Will biking in the buff take off around the region?
June. 30—Biking in the buff may be the ultimate sense of American freedom for some folks, but naked bicycling is not exactly a common pastime.
After all, there is a reason that padded cycling shorts are a “thing” and come in hundreds of styles for men and women.
“I cannot imagine my sweaty, naked butt on a bicycle seat,” said one avid area cyclist who commented on condition of anonymity.
However, in early June outdoor home services marketer LawnStarter named Philadelphia the No. 1 destination for naked biking in the United States.
That is not a joke.
The company, based in Austin, Texas, embarked on a semi-serious analysis of data from the 200 largest cities in the country.
“We looked at naked biking events, local interest in nude cycling, bikeability, and legal bumps in the road (like public nudity laws), among 11 total metrics,” the press release stated.
Philadelphia’s high ranking was due in large part to the Philadelphia Naked Bike Ride, which has been an annual event since Labor Day weekend in 2009 (with a pandemic pause for 2020, of course).
This year’s event is set for Aug. 26. Participants will receive the starting point and route 24 hours before the ride.
Have other counties around Philadelphia considered hosting an au natural bicycling event?
“It’s crucial for all event organizers to consider the values, norms, and legal regulations of our community,” wrote Bree Nidds, chief operating officer of Discover Lehigh Valley, the tourism agency promoting the Allentown/Bethlehem/Easton region, in an email. “While we recognize that naked bike rides have taken place in other cities, we would need to ensure that events hosted in our community align with the cultural and legal expectations of our community members.
“A very crucial step in the conversation would be to consult with local authorities and relevant stakeholders to determine the legality and feasibility of hosting such an event,” she added. “We would encourage the event organizers to prioritize public safety and adhere to any applicable laws or permits required for organizing this type of event.”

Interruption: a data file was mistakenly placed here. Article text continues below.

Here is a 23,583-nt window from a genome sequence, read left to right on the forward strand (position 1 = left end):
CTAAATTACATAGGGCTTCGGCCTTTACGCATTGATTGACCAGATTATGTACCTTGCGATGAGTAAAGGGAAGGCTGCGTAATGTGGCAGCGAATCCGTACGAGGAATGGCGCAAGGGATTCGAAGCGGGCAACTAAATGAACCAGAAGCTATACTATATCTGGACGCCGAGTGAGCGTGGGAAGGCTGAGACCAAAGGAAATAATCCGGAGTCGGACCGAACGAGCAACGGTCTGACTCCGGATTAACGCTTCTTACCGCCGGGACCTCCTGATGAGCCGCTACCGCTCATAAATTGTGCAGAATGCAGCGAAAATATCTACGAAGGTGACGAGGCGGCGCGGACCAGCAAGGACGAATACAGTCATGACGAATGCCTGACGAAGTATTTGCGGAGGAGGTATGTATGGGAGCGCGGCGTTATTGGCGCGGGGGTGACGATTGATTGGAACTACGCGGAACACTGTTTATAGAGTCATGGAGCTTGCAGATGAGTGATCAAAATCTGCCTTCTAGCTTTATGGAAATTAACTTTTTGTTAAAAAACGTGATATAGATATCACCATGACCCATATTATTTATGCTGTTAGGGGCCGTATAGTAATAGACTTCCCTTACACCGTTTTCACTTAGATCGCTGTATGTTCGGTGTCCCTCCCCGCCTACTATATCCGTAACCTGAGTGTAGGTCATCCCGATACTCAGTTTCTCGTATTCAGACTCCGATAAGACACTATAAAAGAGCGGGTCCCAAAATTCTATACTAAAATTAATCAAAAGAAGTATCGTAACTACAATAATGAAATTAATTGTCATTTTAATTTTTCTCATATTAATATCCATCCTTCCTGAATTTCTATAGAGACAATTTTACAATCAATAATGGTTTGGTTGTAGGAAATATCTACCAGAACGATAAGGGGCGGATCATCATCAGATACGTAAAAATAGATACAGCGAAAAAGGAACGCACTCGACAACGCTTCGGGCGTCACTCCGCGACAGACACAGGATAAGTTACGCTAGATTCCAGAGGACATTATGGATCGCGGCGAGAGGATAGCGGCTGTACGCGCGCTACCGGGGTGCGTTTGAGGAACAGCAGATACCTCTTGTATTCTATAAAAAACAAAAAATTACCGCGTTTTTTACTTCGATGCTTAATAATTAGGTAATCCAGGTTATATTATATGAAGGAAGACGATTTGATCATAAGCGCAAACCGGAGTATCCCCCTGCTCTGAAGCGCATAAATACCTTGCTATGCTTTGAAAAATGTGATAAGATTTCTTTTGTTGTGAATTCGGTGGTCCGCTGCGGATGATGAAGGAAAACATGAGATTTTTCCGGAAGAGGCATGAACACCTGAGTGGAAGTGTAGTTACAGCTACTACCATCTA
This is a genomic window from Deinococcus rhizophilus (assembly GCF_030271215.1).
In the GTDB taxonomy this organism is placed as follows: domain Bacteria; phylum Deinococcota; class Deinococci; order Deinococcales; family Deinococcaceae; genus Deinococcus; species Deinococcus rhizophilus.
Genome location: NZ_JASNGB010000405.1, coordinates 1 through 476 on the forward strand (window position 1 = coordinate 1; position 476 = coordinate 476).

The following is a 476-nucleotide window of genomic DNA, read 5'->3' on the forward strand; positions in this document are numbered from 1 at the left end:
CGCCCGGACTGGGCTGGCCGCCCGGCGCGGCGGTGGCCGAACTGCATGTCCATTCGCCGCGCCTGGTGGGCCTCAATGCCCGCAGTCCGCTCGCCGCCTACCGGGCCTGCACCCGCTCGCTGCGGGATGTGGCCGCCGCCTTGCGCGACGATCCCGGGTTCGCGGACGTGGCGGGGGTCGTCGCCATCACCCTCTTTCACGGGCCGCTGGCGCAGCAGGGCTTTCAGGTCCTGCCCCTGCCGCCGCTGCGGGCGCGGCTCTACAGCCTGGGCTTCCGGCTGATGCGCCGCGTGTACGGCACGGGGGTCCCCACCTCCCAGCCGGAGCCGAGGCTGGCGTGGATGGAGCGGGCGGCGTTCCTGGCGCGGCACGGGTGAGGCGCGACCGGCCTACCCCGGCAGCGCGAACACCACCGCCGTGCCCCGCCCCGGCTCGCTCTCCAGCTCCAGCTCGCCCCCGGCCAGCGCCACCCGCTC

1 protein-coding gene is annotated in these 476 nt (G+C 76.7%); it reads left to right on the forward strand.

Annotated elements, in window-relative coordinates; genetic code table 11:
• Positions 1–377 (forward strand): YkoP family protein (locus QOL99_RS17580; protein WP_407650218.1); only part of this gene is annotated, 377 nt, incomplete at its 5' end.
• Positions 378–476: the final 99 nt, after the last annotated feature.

Those sentiments were echoed by other area tourism bureaus.
“For example obtaining permits for the route would be a challenge with possible nudity,” wrote Nina Kelly, director of marketing and communications for Chester County’s Brandywine Valley tourism bureau, in an email. “There is a fine line for legality of ‘lewdness’ and township codes may vary as well. “For example obtaining permits for the route would be a challenge with possible nudity,” wrote Nina Kelly, director of marketing and communications for Chester County’s Brandywine Valley tourism bureau, in an email. “There is a fine line for legality of ‘lewdness’ and township codes may vary as well.
“So our short answer is, while we embrace the cycling community, it may be difficult to host clothing optional!”
The lack of clothing does seem to be a speed bump that organizations approach cautiously.
“It’s a very different event than what we are used to,” said Crystal Seitz, president of Pennsylvania’s Americana Region, the former Greater Reading Convention & Visitors Bureau. “We’ve had bike races before.”
But she said the tourism bureau has never been approached about bringing any kind of nude cycling event to Berks, noting that her organization is not really an event planner.
“When we’ve had bicycle races, there’s a committee that gets together, they find sponsors for it, they work with the police and stuff like that,” Seitz said.
“Berks County is a bit more conservative than Philadelphia, so I think it would be, what we’d have to say, is there a group in the community that would want to handle something like this and put it on? Me personally, I don’t know that a community group would pick it up and run with it.”